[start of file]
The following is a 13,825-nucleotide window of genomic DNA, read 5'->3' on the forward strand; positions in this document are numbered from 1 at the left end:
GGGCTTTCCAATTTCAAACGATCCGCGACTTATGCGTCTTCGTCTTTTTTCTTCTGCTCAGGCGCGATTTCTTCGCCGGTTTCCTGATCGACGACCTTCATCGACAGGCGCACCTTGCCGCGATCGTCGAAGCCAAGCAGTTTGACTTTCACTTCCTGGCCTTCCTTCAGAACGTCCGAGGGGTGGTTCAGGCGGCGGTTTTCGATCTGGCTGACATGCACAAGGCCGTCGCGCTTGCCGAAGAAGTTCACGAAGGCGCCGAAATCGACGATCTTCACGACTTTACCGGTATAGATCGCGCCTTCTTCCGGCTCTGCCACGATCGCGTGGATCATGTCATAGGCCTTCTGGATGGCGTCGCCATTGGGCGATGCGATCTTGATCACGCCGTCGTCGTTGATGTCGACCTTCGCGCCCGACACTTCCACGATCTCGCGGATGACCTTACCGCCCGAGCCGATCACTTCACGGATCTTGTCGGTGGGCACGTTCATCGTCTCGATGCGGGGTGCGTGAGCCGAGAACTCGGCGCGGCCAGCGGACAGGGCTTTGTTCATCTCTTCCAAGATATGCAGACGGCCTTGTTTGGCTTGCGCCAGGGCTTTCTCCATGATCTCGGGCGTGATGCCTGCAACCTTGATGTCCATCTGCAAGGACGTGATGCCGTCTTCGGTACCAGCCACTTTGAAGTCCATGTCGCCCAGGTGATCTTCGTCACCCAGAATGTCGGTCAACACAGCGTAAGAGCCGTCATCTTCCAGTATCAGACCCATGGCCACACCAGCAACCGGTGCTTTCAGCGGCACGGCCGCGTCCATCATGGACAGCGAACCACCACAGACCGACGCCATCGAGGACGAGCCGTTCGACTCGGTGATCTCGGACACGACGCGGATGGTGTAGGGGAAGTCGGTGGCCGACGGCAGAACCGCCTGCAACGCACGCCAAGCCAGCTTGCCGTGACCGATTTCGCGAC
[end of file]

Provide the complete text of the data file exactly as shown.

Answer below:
The following is a 13,825-nucleotide window of genomic DNA, read 5'->3' on the forward strand; positions in this document are numbered from 1 at the left end:
GGGCTTTCCAATTTCAAACGATCCGCGACTTATGCGTCTTCGTCTTTTTTCTTCTGCTCAGGCGCGATTTCTTCGCCGGTTTCCTGATCGACGACCTTCATCGACAGGCGCACCTTGCCGCGATCGTCGAAGCCAAGCAGTTTGACTTTCACTTCCTGGCCTTCCTTCAGAACGTCCGAGGGGTGGTTCAGGCGGCGGTTTTCGATCTGGCTGACATGCACAAGGCCGTCGCGCTTGCCGAAGAAGTTCACGAAGGCGCCGAAATCGACGATCTTCACGACTTTACCGGTATAGATCGCGCCTTCTTCCGGCTCTGCCACGATCGCGTGGATCATGTCATAGGCCTTCTGGATGGCGTCGCCATTGGGCGATGCGATCTTGATCACGCCGTCGTCGTTGATGTCGACCTTCGCGCCCGACACTTCCACGATCTCGCGGATGACCTTACCGCCCGAGCCGATCACTTCACGGATCTTGTCGGTGGGCACGTTCATCGTCTCGATGCGGGGTGCGTGAGCCGAGAACTCGGCGCGGCCAGCGGACAGGGCTTTGTTCATCTCTTCCAAGATATGCAGACGGCCTTGTTTGGCTTGCGCCAGGGCTTTCTCCATGATCTCGGGCGTGATGCCTGCAACCTTGATGTCCATCTGCAAGGACGTGATGCCGTCTTCGGTACCAGCCACTTTGAAGTCCATGTCGCCCAGGTGATCTTCGTCACCCAGAATGTCGGTCAACACAGCGTAAGAGCCGTCATCTTCCAGTATCAGACCCATGGCCACACCAGCAACCGGTGCTTTCAGCGGCACGGCCGCGTCCATCATGGACAGCGAACCACCACAGACCGACGCCATCGAGGACGAGCCGTTCGACTCGGTGATCTCGGACACGACGCGGATGGTGTAGGGGAAGTCGGTGGCCGACGGCAGAACCGCCTGCAACGCACGCCAAGCCAGCTTGCCGTGACCGATTTCGCGAC